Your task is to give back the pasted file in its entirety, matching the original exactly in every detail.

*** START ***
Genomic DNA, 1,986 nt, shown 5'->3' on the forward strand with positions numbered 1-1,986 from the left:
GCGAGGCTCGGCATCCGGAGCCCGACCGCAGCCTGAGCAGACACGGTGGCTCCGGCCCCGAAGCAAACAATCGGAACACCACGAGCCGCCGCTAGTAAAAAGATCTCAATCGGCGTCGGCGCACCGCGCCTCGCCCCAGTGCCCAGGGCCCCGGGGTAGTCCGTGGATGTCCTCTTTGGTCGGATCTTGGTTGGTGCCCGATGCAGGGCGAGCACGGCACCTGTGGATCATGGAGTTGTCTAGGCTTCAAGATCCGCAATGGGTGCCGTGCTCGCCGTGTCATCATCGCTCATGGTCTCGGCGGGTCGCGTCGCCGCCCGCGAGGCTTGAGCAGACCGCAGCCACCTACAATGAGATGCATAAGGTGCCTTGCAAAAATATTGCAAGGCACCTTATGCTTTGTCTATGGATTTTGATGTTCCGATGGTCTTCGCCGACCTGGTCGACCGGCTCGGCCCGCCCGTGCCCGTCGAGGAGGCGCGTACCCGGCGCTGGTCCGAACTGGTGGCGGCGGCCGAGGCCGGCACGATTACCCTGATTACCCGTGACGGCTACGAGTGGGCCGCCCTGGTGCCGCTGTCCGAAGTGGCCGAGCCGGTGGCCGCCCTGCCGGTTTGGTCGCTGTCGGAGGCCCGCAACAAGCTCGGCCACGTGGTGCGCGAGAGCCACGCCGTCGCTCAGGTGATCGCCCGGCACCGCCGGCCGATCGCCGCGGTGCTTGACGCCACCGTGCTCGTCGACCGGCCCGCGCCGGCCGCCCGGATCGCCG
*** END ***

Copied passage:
Genomic DNA, 1,986 nt, shown 5'->3' on the forward strand with positions numbered 1-1,986 from the left:
GCGAGGCTCGGCATCCGGAGCCCGACCGCAGCCTGAGCAGACACGGTGGCTCCGGCCCCGAAGCAAACAATCGGAACACCACGAGCCGCCGCTAGTAAAAAGATCTCAATCGGCGTCGGCGCACCGCGCCTCGCCCCAGTGCCCAGGGCCCCGGGGTAGTCCGTGGATGTCCTCTTTGGTCGGATCTTGGTTGGTGCCCGATGCAGGGCGAGCACGGCACCTGTGGATCATGGAGTTGTCTAGGCTTCAAGATCCGCAATGGGTGCCGTGCTCGCCGTGTCATCATCGCTCATGGTCTCGGCGGGTCGCGTCGCCGCCCGCGAGGCTTGAGCAGACCGCAGCCACCTACAATGAGATGCATAAGGTGCCTTGCAAAAATATTGCAAGGCACCTTATGCTTTGTCTATGGATTTTGATGTTCCGATGGTCTTCGCCGACCTGGTCGACCGGCTCGGCCCGCCCGTGCCCGTCGAGGAGGCGCGTACCCGGCGCTGGTCCGAACTGGTGGCGGCGGCCGAGGCCGGCACGATTACCCTGATTACCCGTGACGGCTACGAGTGGGCCGCCCTGGTGCCGCTGTCCGAAGTGGCCGAGCCGGTGGCCGCCCTGCCGGTTTGGTCGCTGTCGGAGGCCCGCAACAAGCTCGGCCACGTGGTGCGCGAGAGCCACGCCGTCGCTCAGGTGATCGCCCGGCACCGCCGGCCGATCGCCGCGGTGCTTGACGCCACCGTGCTCGTCGACCGGCCCGCGCCGGCCGCCCGGATCGCCG